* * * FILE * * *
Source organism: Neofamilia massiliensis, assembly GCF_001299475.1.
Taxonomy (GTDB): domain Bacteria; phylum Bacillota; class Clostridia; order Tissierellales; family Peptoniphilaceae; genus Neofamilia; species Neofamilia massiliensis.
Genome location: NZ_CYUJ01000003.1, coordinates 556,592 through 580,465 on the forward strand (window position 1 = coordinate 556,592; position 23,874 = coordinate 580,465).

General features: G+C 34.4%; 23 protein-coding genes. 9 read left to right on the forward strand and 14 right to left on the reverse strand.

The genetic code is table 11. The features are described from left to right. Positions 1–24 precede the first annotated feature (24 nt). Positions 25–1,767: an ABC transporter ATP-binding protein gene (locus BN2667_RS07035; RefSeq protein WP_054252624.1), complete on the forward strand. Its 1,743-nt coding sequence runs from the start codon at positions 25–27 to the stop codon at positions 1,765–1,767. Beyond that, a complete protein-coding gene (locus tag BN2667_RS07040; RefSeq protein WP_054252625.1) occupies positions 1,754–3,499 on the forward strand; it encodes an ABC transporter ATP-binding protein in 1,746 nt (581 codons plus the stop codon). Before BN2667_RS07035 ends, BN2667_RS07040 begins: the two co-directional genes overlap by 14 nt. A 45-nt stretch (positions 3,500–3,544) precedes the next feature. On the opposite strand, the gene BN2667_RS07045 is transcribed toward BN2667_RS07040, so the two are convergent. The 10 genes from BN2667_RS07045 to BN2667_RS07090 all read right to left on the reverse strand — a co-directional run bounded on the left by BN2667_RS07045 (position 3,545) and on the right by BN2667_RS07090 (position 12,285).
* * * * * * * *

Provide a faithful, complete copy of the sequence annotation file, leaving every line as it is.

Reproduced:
Source organism: Neofamilia massiliensis, assembly GCF_001299475.1.
Taxonomy (GTDB): domain Bacteria; phylum Bacillota; class Clostridia; order Tissierellales; family Peptoniphilaceae; genus Neofamilia; species Neofamilia massiliensis.
Genome location: NZ_CYUJ01000003.1, coordinates 556,592 through 580,465 on the forward strand (window position 1 = coordinate 556,592; position 23,874 = coordinate 580,465).

General features: G+C 34.4%; 23 protein-coding genes. 9 read left to right on the forward strand and 14 right to left on the reverse strand.

The genetic code is table 11. The features are described from left to right. Positions 1–24 precede the first annotated feature (24 nt). Positions 25–1,767: an ABC transporter ATP-binding protein gene (locus BN2667_RS07035; RefSeq protein WP_054252624.1), complete on the forward strand. Its 1,743-nt coding sequence runs from the start codon at positions 25–27 to the stop codon at positions 1,765–1,767. Beyond that, a complete protein-coding gene (locus tag BN2667_RS07040; RefSeq protein WP_054252625.1) occupies positions 1,754–3,499 on the forward strand; it encodes an ABC transporter ATP-binding protein in 1,746 nt (581 codons plus the stop codon). Before BN2667_RS07035 ends, BN2667_RS07040 begins: the two co-directional genes overlap by 14 nt. A 45-nt stretch (positions 3,500–3,544) precedes the next feature. On the opposite strand, the gene BN2667_RS07045 is transcribed toward BN2667_RS07040, so the two are convergent. The 10 genes from BN2667_RS07045 to BN2667_RS07090 all read right to left on the reverse strand — a co-directional run bounded on the left by BN2667_RS07045 (position 3,545) and on the right by BN2667_RS07090 (position 12,285).